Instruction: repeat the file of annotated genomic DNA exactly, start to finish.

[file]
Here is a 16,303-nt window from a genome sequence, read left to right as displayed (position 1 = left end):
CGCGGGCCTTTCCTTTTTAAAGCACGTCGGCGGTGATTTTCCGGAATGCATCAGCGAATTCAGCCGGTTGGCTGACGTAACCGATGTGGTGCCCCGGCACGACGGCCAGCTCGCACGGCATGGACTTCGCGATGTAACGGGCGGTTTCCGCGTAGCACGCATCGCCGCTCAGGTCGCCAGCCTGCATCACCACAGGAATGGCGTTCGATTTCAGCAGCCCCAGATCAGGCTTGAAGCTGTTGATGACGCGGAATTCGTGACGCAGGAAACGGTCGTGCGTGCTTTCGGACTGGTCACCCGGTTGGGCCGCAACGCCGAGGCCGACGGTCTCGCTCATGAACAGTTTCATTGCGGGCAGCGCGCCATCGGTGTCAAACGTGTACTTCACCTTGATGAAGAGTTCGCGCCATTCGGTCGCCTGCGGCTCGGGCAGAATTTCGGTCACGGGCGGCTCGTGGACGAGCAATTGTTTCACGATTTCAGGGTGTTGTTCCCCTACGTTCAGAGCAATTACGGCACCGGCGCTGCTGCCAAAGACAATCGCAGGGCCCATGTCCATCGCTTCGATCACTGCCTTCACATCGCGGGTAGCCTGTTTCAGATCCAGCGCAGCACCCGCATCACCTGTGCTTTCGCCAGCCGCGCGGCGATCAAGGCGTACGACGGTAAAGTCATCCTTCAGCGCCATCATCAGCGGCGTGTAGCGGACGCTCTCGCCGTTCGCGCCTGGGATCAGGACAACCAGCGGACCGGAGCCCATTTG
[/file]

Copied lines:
Here is a 16,303-nt window from a genome sequence, read left to right as displayed (position 1 = left end):
CGCGGGCCTTTCCTTTTTAAAGCACGTCGGCGGTGATTTTCCGGAATGCATCAGCGAATTCAGCCGGTTGGCTGACGTAACCGATGTGGTGCCCCGGCACGACGGCCAGCTCGCACGGCATGGACTTCGCGATGTAACGGGCGGTTTCCGCGTAGCACGCATCGCCGCTCAGGTCGCCAGCCTGCATCACCACAGGAATGGCGTTCGATTTCAGCAGCCCCAGATCAGGCTTGAAGCTGTTGATGACGCGGAATTCGTGACGCAGGAAACGGTCGTGCGTGCTTTCGGACTGGTCACCCGGTTGGGCCGCAACGCCGAGGCCGACGGTCTCGCTCATGAACAGTTTCATTGCGGGCAGCGCGCCATCGGTGTCAAACGTGTACTTCACCTTGATGAAGAGTTCGCGCCATTCGGTCGCCTGCGGCTCGGGCAGAATTTCGGTCACGGGCGGCTCGTGGACGAGCAATTGTTTCACGATTTCAGGGTGTTGTTCCCCTACGTTCAGAGCAATTACGGCACCGGCGCTGCTGCCAAAGACAATCGCAGGGCCCATGTCCATCGCTTCGATCACTGCCTTCACATCGCGGGTAGCCTGTTTCAGATCCAGCGCAGCACCCGCATCACCTGTGCTTTCGCCAGCCGCGCGGCGATCAAGGCGTACGACGGTAAAGTCATCCTTCAGCGCCATCATCAGCGGCGTGTAGCGGACGCTCTCGCCGTTCGCGCCTGGGATCAGGACAACCAGCGGACCGGAGCCCATTTG